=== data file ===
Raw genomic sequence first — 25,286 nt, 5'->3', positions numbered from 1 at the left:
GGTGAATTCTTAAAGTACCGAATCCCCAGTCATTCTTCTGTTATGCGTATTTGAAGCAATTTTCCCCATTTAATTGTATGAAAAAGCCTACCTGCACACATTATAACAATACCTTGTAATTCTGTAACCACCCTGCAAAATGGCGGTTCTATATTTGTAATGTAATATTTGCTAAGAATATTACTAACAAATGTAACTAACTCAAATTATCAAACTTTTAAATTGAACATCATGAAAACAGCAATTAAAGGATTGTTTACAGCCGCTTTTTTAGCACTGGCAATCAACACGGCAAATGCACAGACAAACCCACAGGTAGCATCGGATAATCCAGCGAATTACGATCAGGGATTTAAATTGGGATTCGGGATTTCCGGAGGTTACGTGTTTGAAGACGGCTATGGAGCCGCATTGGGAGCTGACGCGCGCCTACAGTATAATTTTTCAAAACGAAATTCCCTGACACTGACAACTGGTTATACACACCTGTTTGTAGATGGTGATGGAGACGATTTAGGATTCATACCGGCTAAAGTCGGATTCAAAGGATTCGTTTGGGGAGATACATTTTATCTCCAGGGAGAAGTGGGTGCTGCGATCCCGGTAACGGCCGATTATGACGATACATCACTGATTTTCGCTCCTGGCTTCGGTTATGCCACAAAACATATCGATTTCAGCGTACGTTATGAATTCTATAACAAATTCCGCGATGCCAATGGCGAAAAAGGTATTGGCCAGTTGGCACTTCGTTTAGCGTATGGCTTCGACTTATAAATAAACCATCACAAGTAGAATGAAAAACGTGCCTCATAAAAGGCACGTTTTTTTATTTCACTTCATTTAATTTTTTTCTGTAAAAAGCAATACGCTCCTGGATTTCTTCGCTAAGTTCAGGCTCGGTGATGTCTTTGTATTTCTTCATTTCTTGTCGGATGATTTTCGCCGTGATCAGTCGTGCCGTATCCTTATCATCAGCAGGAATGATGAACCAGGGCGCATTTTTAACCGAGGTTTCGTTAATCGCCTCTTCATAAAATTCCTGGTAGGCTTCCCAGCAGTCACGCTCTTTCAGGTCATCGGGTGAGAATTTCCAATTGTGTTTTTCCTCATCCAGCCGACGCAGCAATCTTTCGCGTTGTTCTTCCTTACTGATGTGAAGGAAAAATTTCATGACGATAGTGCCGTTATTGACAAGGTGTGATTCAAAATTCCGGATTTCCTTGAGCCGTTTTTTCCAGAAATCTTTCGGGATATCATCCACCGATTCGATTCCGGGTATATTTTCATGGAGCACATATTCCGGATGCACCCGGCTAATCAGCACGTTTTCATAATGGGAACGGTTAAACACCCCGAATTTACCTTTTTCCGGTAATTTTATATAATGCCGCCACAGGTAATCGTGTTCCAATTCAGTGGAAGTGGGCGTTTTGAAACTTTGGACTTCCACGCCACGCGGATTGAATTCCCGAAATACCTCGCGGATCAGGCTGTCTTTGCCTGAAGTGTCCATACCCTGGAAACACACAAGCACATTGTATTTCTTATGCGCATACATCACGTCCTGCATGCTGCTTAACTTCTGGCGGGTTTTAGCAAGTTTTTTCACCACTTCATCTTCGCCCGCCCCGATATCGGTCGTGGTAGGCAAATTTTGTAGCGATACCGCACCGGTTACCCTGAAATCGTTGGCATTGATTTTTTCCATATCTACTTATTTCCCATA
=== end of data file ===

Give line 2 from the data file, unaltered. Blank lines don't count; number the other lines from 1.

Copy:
GGTGAATTCTTAAAGTACCGAATCCCCAGTCATTCTTCTGTTATGCGTATTTGAAGCAATTTTCCCCATTTAATTGTATGAAAAAGCCTACCTGCACACATTATAACAATACCTTGTAATTCTGTAACCACCCTGCAAAATGGCGGTTCTATATTTGTAATGTAATATTTGCTAAGAATATTACTAACAAATGTAACTAACTCAAATTATCAAACTTTTAAATTGAACATCATGAAAACAGCAATTAAAGGATTGTTTACAGCCGCTTTTTTAGCACTGGCAATCAACACGGCAAATGCACAGACAAACCCACAGGTAGCATCGGATAATCCAGCGAATTACGATCAGGGATTTAAATTGGGATTCGGGATTTCCGGAGGTTACGTGTTTGAAGACGGCTATGGAGCCGCATTGGGAGCTGACGCGCGCCTACAGTATAATTTTTCAAAACGAAATTCCCTGACACTGACAACTGGTTATACACACCTGTTTGTAGATGGTGATGGAGACGATTTAGGATTCATACCGGCTAAAGTCGGATTCAAAGGATTCGTTTGGGGAGATACATTTTATCTCCAGGGAGAAGTGGGTGCTGCGATCCCGGTAACGGCCGATTATGACGATACATCACTGATTTTCGCTCCTGGCTTCGGTTATGCCACAAAACATATCGATTTCAGCGTACGTTATGAATTCTATAACAAATTCCGCGATGCCAATGGCGAAAAAGGTATTGGCCAGTTGGCACTTCGTTTAGCGTATGGCTTCGACTTATAAATAAACCATCACAAGTAGAATGAAAAACGTGCCTCATAAAAGGCACGTTTTTTTATTTCACTTCATTTAATTTTTTTCTGTAAAAAGCAATACGCTCCTGGATTTCTTCGCTAAGTTCAGGCTCGGTGATGTCTTTGTATTTCTTCATTTCTTGTCGGATGATTTTCGCCGTGATCAGTCGTGCCGTATCCTTATCATCAGCAGGAATGATGAACCAGGGCGCATTTTTAACCGAGGTTTCGTTAATCGCCTCTTCATAAAATTCCTGGTAGGCTTCCCAGCAGTCACGCTCTTTCAGGTCATCGGGTGAGAATTTCCAATTGTGTTTTTCCTCATCCAGCCGACGCAGCAATCTTTCGCGTTGTTCTTCCTTACTGATGTGAAGGAAAAATTTCATGACGATAGTGCCGTTATTGACAAGGTGTGATTCAAAATTCCGGATTTCCTTGAGCCGTTTTTTCCAGAAATCTTTCGGGATATCATCCACCGATTCGATTCCGGGTATATTTTCATGGAGCACATATTCCGGATGCACCCGGCTAATCAGCACGTTTTCATAATGGGAACGGTTAAACACCCCGAATTTACCTTTTTCCGGTAATTTTATATAATGCCGCCACAGGTAATCGTGTTCCAATTCAGTGGAAGTGGGCGTTTTGAAACTTTGGACTTCCACGCCACGCGGATTGAATTCCCGAAATACCTCGCGGATCAGGCTGTCTTTGCCTGAAGTGTCCATACCCTGGAAACACACAAGCACATTGTATTTCTTATGCGCATACATCACGTCCTGCATGCTGCTTAACTTCTGGCGGGTTTTAGCAAGTTTTTTCACCACTTCATCTTCGCCCGCCCCGATATCGGTCGTGGTAGGCAAATTTTGTAGCGATACCGCACCGGTTACCCTGAAATCGTTGGCATTGATTTTTTCCATATCTACTTATTTCCCATA